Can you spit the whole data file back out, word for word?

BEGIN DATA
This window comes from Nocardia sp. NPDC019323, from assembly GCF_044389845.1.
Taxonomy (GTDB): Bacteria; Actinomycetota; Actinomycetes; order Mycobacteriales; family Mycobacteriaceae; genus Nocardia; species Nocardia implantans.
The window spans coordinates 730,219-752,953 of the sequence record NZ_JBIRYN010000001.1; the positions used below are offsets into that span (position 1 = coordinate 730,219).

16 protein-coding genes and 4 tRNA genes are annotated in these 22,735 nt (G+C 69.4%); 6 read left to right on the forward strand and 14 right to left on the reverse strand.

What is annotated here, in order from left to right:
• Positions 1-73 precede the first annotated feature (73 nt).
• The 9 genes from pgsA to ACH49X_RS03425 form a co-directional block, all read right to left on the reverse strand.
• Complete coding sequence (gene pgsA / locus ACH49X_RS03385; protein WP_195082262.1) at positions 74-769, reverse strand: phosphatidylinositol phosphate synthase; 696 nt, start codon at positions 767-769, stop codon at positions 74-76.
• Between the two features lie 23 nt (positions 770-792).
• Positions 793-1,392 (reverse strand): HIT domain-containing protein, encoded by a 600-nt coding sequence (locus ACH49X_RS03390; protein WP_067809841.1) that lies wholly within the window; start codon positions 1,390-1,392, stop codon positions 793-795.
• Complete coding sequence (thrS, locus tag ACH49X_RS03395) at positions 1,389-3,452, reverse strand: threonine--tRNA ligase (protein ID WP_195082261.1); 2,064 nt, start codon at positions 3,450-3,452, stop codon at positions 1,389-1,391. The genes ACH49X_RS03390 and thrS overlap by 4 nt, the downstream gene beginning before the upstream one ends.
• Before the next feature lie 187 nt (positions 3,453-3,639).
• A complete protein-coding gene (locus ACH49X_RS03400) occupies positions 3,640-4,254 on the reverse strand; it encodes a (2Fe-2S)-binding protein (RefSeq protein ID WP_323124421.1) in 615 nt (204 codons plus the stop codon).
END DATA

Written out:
This window comes from Nocardia sp. NPDC019323, from assembly GCF_044389845.1.
Taxonomy (GTDB): Bacteria; Actinomycetota; Actinomycetes; order Mycobacteriales; family Mycobacteriaceae; genus Nocardia; species Nocardia implantans.
The window spans coordinates 730,219-752,953 of the sequence record NZ_JBIRYN010000001.1; the positions used below are offsets into that span (position 1 = coordinate 730,219).

16 protein-coding genes and 4 tRNA genes are annotated in these 22,735 nt (G+C 69.4%); 6 read left to right on the forward strand and 14 right to left on the reverse strand.

What is annotated here, in order from left to right:
• Positions 1-73 precede the first annotated feature (73 nt).
• The 9 genes from pgsA to ACH49X_RS03425 form a co-directional block, all read right to left on the reverse strand.
• Complete coding sequence (gene pgsA / locus ACH49X_RS03385; protein WP_195082262.1) at positions 74-769, reverse strand: phosphatidylinositol phosphate synthase; 696 nt, start codon at positions 767-769, stop codon at positions 74-76.
• Between the two features lie 23 nt (positions 770-792).
• Positions 793-1,392 (reverse strand): HIT domain-containing protein, encoded by a 600-nt coding sequence (locus ACH49X_RS03390; protein WP_067809841.1) that lies wholly within the window; start codon positions 1,390-1,392, stop codon positions 793-795.
• Complete coding sequence (thrS, locus tag ACH49X_RS03395) at positions 1,389-3,452, reverse strand: threonine--tRNA ligase (protein ID WP_195082261.1); 2,064 nt, start codon at positions 3,450-3,452, stop codon at positions 1,389-1,391. The genes ACH49X_RS03390 and thrS overlap by 4 nt, the downstream gene beginning before the upstream one ends.
• Before the next feature lie 187 nt (positions 3,453-3,639).
• A complete protein-coding gene (locus ACH49X_RS03400) occupies positions 3,640-4,254 on the reverse strand; it encodes a (2Fe-2S)-binding protein (RefSeq protein ID WP_323124421.1) in 615 nt (204 codons plus the stop codon).